Wednesday, October 14, 2015

A Look Inside COFFEED's Coffee Operation

Bryant Park welcomed COFFEED, a Long Island City cafe, to a permanent home in the park earlier this summer. As you might imagine from its name, an important part of the kiosk's offerings is coffee. In August, COFFEED invited the Bryant Park Operations Department to their LIC flagship location to check out their roasting facility. We left with an appreciation of their production process. 

The head COFFEED roaster, John, explained that all the cafe's coffee beans are single-origin and sourced via fair or direct trade from farms around the world. John and his team roast the beans in small batches so that nuances like bean type, humidity, and desired roast darkness can be taken into account. Typical roast time at COFFEED is about 20 minutes.

The Roastery at COFFEED is within full view of the public. You can learn a lot from the friendly staff!

The machine that roasts the beans is called a hopper. The beans are poured into the top of the hopper, which heats up and spins like a drum to ensure the beans are roasted evenly. John said that each bean type smells different when it roasts--there is one type that even smells like popcorn! A window into the drum and a testing spoon (which look like the two "eyes" on the hopper) allow the roaster to keep an eye on the beans. When the beans are finished roasting, a lever opens the hopper's "mouth" and the beans pour into another drum that rotates around a vertical access, so they cool evenly. Beans are bagged whole or ground.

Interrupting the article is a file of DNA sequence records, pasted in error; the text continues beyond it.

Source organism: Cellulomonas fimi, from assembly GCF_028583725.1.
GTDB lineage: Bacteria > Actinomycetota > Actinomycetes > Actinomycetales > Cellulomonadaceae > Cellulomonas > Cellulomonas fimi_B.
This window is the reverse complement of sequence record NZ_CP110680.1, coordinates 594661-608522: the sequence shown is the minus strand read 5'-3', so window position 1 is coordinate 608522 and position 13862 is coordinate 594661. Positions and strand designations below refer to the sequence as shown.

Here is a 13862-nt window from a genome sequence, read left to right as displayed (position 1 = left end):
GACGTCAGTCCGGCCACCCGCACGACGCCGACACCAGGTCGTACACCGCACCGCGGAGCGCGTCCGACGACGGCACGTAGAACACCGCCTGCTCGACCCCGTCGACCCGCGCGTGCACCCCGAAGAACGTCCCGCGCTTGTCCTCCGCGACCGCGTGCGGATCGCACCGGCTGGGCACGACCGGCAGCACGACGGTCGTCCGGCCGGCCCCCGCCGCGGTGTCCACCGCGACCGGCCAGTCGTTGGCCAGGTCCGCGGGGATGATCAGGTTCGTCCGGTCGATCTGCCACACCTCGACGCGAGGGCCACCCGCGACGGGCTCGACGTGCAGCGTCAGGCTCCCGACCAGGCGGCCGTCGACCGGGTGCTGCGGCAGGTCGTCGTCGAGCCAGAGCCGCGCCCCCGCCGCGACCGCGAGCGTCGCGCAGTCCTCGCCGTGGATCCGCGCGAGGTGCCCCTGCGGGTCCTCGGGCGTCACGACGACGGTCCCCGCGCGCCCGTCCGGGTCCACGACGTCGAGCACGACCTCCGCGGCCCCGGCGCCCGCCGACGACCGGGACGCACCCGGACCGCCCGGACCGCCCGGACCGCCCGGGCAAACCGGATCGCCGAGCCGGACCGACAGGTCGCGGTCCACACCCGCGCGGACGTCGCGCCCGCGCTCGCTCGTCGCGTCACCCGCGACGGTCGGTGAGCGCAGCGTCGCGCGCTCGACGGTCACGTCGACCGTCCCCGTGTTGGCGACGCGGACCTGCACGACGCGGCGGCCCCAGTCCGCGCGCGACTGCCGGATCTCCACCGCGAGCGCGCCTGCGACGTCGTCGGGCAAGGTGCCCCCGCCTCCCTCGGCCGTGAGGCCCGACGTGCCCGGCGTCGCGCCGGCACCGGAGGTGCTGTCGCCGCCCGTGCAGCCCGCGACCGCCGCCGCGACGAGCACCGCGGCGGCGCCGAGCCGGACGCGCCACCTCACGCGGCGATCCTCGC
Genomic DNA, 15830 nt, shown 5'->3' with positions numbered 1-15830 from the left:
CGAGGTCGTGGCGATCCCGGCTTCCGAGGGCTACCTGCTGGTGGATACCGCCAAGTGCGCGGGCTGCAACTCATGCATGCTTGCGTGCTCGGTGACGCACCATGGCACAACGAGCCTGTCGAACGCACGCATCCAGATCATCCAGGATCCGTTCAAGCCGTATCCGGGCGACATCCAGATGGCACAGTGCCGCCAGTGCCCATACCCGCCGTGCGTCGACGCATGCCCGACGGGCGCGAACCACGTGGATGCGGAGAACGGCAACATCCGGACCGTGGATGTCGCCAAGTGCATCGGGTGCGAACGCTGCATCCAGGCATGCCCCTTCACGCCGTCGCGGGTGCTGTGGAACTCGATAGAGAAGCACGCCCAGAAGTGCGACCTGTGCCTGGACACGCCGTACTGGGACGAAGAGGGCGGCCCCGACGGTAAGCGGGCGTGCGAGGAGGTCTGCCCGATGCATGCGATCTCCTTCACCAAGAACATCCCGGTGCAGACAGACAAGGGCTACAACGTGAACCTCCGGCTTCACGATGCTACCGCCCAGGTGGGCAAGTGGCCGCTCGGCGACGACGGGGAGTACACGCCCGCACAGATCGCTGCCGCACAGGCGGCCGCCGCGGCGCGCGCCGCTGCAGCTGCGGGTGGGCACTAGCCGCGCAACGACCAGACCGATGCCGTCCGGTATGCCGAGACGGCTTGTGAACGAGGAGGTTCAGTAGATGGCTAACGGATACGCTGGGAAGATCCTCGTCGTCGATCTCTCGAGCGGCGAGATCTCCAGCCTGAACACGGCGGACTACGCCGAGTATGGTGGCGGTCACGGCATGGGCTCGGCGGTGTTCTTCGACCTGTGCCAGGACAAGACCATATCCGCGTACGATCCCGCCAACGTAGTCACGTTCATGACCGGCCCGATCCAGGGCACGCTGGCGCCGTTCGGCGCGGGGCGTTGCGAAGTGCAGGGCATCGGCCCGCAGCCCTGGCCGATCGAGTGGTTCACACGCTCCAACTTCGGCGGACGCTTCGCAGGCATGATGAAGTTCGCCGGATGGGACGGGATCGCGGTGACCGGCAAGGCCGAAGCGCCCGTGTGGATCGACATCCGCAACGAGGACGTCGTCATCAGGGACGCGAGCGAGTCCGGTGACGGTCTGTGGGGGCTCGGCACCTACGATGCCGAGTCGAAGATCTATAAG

We were charmed by the hopper, which looks like a friendly cartoon character. 

Because we visited in the summer, COFFEED's cold-brew operation was in full swing. John said that the difference between an iced coffee made with cold brew, and an iced coffee made with refrigerated drip coffee, is that cold brew has a smoother taste with less bitterness and more caffeine.

Cold brew is made by filling the large glass beakers on top with filtered water. The spigot on the bottom of the beaker is set to allow one drip of water every two to three seconds. The water drops fall into a second beaker underneath, which is filled with ground coffee. The drip slowly filters through the coffee column, saturating the beans and releases more of their caffeine. The drip then falls through the bottom of the coffee column into the cold brew jar below. John told us it takes about 22 hours for each beaker of water to turn into a full jar of cold brew. 

From the top to the bottom: filtered water beaker, coffee column, and cold brew jar.
The cold brew is served diluted with water--John said that otherwise the cold brew would be too strong for most java sippers. John then poured us each our own cold brew iced coffee, which of course did not disappoint! And after all that learning, we were ready for a bit of caffeine.

We are impressed with the care and passion that goes into COFFEED's namesake, and hope that you will enjoy their product as much as we enjoyed our visit!

40th Street kiosk
Daily, 7am - 10pm

1 comment:

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